Meat Exports

Beef and other meat products from U.S. farmers are also popular in markets around the world like China.

Seafood Exports

If you have a fishing business, you can also export those products to markets around the world that don’t have access to the same types of seafood.

Rice Exports

The U.S. recently struck a deal to export rice products to China. So this is another viable opportunity for U.S. food businesses.

Livestock Exports

For businesses that have the logistical ability to transport animals, you can export livestock to other countries in North America.

Animal Feed Exports

Animal feed is another potential area for farming and food businesses to consider.

Packaged Food and Beverage Exports

You can also actually package and brand food products and then sell them directly to consumers or retail outlets in other countries.

Pharmaceutical Exports

Though there are plenty of hoops to jump through when exporting pharmaceuticals, you can work with drug companies to arrange the export of various pharmaceuticals to medical suppliers in other countries.

Metal Exports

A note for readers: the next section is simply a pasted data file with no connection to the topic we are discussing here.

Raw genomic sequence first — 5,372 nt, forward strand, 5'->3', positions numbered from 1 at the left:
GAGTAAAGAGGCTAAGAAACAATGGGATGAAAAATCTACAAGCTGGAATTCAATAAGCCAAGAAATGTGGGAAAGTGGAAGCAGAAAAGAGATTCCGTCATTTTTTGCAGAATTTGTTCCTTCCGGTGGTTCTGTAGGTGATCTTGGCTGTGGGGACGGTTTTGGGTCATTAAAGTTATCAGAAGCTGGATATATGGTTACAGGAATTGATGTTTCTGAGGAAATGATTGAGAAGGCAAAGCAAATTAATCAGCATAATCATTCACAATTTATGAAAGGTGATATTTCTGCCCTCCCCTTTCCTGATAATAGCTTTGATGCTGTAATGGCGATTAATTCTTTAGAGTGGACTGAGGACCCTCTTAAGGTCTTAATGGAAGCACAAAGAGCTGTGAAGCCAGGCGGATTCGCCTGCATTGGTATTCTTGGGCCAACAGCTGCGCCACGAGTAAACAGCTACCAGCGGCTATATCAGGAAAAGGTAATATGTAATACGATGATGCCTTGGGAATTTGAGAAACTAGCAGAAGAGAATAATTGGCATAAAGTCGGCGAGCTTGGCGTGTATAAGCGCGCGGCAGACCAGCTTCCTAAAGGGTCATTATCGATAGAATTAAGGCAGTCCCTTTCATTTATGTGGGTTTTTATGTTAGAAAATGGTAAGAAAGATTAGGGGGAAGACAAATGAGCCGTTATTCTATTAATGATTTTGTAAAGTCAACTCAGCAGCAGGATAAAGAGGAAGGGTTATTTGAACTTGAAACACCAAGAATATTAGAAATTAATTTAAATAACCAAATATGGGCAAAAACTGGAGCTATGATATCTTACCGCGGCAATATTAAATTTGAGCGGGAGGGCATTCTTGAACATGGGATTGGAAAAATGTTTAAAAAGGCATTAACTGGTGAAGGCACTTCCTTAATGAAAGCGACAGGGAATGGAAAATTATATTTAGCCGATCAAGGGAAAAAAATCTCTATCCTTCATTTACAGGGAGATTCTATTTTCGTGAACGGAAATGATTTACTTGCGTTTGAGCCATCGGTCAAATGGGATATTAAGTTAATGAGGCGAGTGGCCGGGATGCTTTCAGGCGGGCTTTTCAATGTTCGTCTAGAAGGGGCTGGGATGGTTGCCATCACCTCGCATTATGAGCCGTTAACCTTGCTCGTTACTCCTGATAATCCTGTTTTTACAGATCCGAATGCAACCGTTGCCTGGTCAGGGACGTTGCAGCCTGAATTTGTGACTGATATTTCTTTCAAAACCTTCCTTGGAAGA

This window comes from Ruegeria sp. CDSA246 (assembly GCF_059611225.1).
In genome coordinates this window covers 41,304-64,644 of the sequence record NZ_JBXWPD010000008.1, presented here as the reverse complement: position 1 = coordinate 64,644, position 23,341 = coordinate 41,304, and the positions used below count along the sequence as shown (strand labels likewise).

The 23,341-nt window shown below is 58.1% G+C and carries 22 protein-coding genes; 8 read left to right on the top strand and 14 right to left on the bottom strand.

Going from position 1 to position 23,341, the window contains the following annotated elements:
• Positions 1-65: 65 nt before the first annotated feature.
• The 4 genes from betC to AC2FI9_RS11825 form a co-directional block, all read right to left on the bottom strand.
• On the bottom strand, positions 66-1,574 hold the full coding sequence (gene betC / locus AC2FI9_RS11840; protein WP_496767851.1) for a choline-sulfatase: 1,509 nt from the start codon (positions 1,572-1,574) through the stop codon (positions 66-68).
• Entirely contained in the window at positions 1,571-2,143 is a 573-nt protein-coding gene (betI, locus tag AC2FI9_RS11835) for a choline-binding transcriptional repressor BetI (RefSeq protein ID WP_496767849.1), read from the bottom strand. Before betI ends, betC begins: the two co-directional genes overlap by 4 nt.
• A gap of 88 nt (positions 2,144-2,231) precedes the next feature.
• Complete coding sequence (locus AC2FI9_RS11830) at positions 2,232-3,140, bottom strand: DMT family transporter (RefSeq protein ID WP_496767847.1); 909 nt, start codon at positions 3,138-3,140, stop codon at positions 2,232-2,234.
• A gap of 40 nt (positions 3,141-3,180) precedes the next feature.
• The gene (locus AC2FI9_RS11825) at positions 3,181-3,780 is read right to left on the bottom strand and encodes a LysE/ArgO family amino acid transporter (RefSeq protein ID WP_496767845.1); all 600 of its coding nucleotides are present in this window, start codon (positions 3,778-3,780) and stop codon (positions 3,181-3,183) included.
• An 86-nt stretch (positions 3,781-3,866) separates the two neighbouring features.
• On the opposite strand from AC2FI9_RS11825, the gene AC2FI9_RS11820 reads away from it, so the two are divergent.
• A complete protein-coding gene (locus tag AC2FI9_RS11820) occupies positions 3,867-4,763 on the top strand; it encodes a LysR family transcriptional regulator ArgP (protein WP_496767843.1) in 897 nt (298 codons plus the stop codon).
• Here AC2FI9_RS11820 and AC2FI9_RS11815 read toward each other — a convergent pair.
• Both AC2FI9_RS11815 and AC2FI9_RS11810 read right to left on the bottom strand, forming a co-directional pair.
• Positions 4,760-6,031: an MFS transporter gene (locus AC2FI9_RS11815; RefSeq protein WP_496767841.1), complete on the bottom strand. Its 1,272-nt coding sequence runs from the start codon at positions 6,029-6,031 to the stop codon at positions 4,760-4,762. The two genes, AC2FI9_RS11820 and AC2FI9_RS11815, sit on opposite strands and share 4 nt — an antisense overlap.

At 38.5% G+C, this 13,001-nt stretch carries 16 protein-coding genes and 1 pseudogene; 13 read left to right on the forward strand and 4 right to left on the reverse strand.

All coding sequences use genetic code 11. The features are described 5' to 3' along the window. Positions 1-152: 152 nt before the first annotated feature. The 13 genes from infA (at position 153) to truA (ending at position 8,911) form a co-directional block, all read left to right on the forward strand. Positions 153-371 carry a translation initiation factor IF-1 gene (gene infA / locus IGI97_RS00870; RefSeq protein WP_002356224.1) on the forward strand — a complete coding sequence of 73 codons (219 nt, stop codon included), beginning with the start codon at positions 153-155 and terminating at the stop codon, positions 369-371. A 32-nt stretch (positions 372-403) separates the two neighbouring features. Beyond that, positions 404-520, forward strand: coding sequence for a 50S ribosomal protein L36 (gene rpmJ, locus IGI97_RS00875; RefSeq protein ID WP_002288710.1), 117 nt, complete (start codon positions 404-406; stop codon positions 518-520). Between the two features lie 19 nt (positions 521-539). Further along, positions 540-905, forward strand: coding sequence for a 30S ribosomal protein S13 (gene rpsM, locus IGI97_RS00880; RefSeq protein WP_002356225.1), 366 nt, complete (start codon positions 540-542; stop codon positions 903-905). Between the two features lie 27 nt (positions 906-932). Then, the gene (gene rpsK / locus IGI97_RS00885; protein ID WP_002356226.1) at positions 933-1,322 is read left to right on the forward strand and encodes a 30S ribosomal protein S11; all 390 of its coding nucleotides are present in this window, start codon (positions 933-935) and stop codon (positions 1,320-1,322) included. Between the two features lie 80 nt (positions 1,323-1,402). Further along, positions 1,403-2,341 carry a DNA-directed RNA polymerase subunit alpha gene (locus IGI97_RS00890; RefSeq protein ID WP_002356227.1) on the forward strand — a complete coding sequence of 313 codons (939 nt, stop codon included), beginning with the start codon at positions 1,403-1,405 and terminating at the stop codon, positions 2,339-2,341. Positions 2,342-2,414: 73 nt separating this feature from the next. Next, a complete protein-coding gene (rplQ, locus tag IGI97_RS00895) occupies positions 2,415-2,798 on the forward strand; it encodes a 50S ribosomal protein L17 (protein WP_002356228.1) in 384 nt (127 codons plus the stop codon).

Various metals can also be popular for manufacturers and other types of businesses around the world.

Gem Exports

Or you could focus on a smaller niche and export gems to jewelers and similar businesses in other countries.

Machinery Exports

Machinery and factory equipment is another popular category for U.S. exporters.

Transportation Equipment Exports

You can also focus on equipment for transportation companies like aviation parts or equipment for railway systems.

Chemical Exports

Organic chemicals can also be popular with a variety of different organizations around the world.

Medical Equipment Exports

Or you could focus on providing medical equipment to facilities in other countries.

Electrical Equipment Exports

You can also build a business that exports electrical equipment to builders and businesses.

Coal Exports

Coal is still used by a lot of outlets as a power source. So you can potentially export the material to those outlets.

Plastic Exports

You can also export raw plastic material to manufacturers that use the material in various products.

Environmental Technology Exports